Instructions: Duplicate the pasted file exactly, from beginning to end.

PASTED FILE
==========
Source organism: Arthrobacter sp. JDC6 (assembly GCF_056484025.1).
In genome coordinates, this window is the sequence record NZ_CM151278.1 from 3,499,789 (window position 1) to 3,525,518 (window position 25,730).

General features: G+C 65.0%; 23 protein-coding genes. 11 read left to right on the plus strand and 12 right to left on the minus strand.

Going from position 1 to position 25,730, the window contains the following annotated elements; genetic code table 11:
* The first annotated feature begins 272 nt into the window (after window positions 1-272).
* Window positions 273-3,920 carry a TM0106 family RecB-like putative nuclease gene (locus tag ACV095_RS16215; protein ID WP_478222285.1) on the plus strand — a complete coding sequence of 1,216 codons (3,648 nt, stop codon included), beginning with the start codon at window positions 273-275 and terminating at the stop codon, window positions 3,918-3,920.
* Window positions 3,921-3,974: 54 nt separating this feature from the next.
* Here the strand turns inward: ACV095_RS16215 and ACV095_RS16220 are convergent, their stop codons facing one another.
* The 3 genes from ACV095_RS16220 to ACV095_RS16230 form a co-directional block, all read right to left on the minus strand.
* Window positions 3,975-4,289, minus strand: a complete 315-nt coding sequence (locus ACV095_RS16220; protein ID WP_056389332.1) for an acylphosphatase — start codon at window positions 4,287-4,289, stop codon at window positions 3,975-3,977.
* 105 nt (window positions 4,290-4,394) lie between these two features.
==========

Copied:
Source organism: Arthrobacter sp. JDC6 (assembly GCF_056484025.1).
In genome coordinates, this window is the sequence record NZ_CM151278.1 from 3,499,789 (window position 1) to 3,525,518 (window position 25,730).

General features: G+C 65.0%; 23 protein-coding genes. 11 read left to right on the plus strand and 12 right to left on the minus strand.

Going from position 1 to position 25,730, the window contains the following annotated elements; genetic code table 11:
* The first annotated feature begins 272 nt into the window (after window positions 1-272).
* Window positions 273-3,920 carry a TM0106 family RecB-like putative nuclease gene (locus tag ACV095_RS16215; protein ID WP_478222285.1) on the plus strand — a complete coding sequence of 1,216 codons (3,648 nt, stop codon included), beginning with the start codon at window positions 273-275 and terminating at the stop codon, window positions 3,918-3,920.
* Window positions 3,921-3,974: 54 nt separating this feature from the next.
* Here the strand turns inward: ACV095_RS16215 and ACV095_RS16220 are convergent, their stop codons facing one another.
* The 3 genes from ACV095_RS16220 to ACV095_RS16230 form a co-directional block, all read right to left on the minus strand.
* Window positions 3,975-4,289, minus strand: a complete 315-nt coding sequence (locus ACV095_RS16220; protein ID WP_056389332.1) for an acylphosphatase — start codon at window positions 4,287-4,289, stop codon at window positions 3,975-3,977.
* 105 nt (window positions 4,290-4,394) lie between these two features.